5 Things We Learned This Month:
Roisin McGuigan |
1. Ultrawide field imaging may enable better and earlier diagnosis of disease progression in diabetic patients
Peripheral retinal lesions may predict diabetic patients’ risk of disease progression – and spotting them using ultrawide field imaging could allow better diagnosis, staging and monitoring of diabetic retinopathy, according to one study.
2. Current retinoblastoma therapies increase secondary cancer risk – but there could be an alternative
Although highly successful, retinoblastoma radio- and chemotherapy increases the risk of secondary cancer. Now, a new target for therapy – a transcription factor called EZH2 – might offer an alternative.
3. Object motion detector cell function relies on an interneuron and a special 'sidekick' protein
The way the brain and the eye work together to create an image of the world around us is still, in many ways, a mystery – but new research is shining a light on the mechanisms behind one aspect of vision: near motion sensing.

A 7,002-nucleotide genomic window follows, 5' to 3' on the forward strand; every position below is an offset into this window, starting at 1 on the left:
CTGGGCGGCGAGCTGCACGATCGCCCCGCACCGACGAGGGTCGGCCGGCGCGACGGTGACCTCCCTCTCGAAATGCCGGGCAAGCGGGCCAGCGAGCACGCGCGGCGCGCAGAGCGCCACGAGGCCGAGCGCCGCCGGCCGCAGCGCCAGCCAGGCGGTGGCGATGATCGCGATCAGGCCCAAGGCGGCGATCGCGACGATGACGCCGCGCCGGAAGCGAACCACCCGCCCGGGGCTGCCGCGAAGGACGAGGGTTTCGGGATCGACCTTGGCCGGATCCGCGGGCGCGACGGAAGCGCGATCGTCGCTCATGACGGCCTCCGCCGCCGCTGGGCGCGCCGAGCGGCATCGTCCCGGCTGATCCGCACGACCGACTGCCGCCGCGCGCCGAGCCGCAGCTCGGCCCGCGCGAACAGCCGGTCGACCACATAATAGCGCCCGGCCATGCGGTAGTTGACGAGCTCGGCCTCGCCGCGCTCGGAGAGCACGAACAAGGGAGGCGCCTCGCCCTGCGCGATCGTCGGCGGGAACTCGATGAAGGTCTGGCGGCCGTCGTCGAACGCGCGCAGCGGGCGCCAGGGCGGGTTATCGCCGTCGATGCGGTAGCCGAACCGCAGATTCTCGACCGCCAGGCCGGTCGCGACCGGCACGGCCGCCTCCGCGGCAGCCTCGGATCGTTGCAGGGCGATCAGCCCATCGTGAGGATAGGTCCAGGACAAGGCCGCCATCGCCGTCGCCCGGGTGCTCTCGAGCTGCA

4. Two teams have developed very different approaches to retinitis pigmentosa, but both look promising…
Around one in 5,000 people suffers from a retinal dystrophy, making it a prime target for research into preventing vision loss, and restoring vision – and recently published work pertaining to both holds great promise.
5. In patients with keratoconus, CXL halts progression up to seven years on
Corneal collagen cross-linking (CXL) has been used to treat corneal ectasias since 2003. Twelve years on, a prospective cohort study has shown that CXL-induced improvements (in both refractive and topographic measures) observed after one year afterwards were maintained at five and seven years out.